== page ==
Multiple determining products

This section of the web-site addresses the consequential modelling of situations where there is multiple determining products.

To investigate the consequences of a change in demand for a specific product, it is necessary that the product system has only this specific product as its output. When the product system has more than one product output, the product of interest needs to be isolated form the other co-products.

Two kinds of co-production situations exist, namely combined production and joint production:

  • In combined production the amounts of the co-products can be varied independently, and all products are therefore determining products, independently of each other. The consequences of an isolated change in demand for each of the combined products will have to be modelled separately, since they will follows physical causalities that are specific to each product. This results in separate dataset for each of the combined products. This modelling, using physical causalities is done in the same way in attributional and consequential modelling and is therefore not the main focus of this website. However, since this procedure is not always seen as straightforward, we anyway devote a page to this (see link below).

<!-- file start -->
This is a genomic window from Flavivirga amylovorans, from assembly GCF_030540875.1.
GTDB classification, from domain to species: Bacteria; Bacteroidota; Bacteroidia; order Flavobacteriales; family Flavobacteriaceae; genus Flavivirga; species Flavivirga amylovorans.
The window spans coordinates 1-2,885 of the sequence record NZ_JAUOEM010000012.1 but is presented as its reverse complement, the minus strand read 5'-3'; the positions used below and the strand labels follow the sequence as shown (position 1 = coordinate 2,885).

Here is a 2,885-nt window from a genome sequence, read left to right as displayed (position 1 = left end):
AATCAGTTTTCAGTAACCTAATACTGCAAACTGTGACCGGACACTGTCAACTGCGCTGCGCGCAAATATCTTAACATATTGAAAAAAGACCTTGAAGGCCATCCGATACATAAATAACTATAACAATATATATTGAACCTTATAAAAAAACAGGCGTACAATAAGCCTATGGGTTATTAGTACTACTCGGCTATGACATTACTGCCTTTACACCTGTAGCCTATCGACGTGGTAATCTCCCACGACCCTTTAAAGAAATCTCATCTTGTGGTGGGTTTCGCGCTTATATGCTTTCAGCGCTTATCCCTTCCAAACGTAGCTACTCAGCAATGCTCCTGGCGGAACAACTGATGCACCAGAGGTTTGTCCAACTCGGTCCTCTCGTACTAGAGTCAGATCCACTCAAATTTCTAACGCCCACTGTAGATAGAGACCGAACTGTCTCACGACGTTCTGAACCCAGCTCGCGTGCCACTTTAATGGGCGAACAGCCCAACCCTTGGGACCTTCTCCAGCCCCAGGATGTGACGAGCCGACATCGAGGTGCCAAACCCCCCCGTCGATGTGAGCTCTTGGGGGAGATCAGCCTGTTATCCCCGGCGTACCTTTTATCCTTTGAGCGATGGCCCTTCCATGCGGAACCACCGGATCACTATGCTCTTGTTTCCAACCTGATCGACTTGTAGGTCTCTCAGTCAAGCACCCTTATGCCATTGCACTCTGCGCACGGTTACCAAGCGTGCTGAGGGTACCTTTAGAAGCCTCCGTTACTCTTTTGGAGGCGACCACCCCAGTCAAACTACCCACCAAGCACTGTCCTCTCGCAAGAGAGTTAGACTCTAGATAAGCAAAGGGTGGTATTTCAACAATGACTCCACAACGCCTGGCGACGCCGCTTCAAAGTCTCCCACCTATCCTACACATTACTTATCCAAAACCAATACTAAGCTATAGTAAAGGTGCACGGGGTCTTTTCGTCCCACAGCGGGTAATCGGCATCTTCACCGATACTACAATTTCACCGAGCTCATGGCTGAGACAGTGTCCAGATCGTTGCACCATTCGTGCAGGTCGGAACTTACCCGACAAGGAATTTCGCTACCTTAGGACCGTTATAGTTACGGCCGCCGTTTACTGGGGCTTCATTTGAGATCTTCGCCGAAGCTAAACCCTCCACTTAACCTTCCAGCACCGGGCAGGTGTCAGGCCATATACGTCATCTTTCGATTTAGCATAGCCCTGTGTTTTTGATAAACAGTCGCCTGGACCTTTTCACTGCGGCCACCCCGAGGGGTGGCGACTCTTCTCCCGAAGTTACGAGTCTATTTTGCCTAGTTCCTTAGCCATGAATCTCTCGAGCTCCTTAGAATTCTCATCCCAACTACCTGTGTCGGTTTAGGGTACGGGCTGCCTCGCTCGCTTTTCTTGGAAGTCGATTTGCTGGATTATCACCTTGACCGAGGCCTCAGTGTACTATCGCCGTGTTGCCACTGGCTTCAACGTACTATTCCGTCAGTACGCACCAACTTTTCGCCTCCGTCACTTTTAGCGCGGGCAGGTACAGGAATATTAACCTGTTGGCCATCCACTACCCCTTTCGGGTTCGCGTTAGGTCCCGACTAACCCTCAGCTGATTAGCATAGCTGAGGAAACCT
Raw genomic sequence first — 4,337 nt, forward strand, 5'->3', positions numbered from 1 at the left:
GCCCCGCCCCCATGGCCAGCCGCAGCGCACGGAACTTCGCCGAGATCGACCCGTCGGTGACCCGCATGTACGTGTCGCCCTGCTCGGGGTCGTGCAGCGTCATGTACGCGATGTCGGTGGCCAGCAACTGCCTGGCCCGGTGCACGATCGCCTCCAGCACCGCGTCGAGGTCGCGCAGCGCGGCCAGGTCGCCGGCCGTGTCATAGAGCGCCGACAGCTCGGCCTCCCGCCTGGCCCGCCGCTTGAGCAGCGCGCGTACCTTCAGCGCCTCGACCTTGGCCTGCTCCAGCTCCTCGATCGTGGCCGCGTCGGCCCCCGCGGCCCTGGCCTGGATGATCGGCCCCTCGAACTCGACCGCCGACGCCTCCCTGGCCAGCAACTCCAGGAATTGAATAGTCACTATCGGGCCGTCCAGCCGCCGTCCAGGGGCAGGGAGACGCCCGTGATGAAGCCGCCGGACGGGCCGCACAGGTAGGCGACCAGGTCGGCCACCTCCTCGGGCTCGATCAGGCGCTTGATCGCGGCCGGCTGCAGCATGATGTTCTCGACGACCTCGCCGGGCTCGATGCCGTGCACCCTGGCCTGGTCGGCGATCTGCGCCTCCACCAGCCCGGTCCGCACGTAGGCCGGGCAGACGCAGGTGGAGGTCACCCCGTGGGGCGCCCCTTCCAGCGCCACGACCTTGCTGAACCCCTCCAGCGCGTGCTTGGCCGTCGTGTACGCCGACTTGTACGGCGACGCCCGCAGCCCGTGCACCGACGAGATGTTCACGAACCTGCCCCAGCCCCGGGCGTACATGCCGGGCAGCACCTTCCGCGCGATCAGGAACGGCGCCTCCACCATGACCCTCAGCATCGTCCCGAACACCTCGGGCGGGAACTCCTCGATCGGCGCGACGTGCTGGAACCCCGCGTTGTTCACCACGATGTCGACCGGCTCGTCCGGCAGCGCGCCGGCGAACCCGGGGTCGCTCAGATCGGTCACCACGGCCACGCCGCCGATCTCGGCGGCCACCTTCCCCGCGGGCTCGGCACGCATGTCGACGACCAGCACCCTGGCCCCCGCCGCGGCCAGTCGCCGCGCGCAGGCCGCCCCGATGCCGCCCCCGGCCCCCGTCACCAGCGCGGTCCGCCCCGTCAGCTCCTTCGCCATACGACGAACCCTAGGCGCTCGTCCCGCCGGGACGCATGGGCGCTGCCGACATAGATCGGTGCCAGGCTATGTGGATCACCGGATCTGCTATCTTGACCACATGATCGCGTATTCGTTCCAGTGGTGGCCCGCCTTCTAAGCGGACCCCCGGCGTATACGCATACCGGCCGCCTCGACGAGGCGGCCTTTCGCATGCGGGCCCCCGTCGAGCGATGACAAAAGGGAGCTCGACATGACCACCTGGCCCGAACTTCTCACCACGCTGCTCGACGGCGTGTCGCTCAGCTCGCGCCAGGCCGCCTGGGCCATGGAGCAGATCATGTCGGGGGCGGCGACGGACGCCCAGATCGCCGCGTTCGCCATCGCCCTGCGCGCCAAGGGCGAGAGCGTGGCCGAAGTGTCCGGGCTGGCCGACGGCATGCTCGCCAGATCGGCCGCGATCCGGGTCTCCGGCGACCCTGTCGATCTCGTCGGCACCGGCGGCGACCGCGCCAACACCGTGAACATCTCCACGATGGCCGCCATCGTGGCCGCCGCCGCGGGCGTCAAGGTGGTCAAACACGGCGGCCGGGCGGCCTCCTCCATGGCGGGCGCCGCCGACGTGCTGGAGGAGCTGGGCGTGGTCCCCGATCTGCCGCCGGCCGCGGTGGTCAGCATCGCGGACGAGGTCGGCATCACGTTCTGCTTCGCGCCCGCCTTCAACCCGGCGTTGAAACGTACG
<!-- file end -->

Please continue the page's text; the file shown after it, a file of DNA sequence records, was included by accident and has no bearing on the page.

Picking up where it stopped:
• In joint production, the amounts of co-products cannot be varied independently (i.e. the proportions are fixed). In most cases, one of the co-products can be identified as the determining product, and the remaining dependent co-products can eliminated by substitution (see by-products, recycling and waste). In a few special situations (see more than one co‑product have no alternative production), a joint production will have more than one determining product, and the consequences of a change in demand for each of these will have to be modelled separately, resulting in separate dataset for each of the determining products.

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How to cite this: 
Consequential-LCA (2015). Multiple determining products. Last updated: 2015-10-27.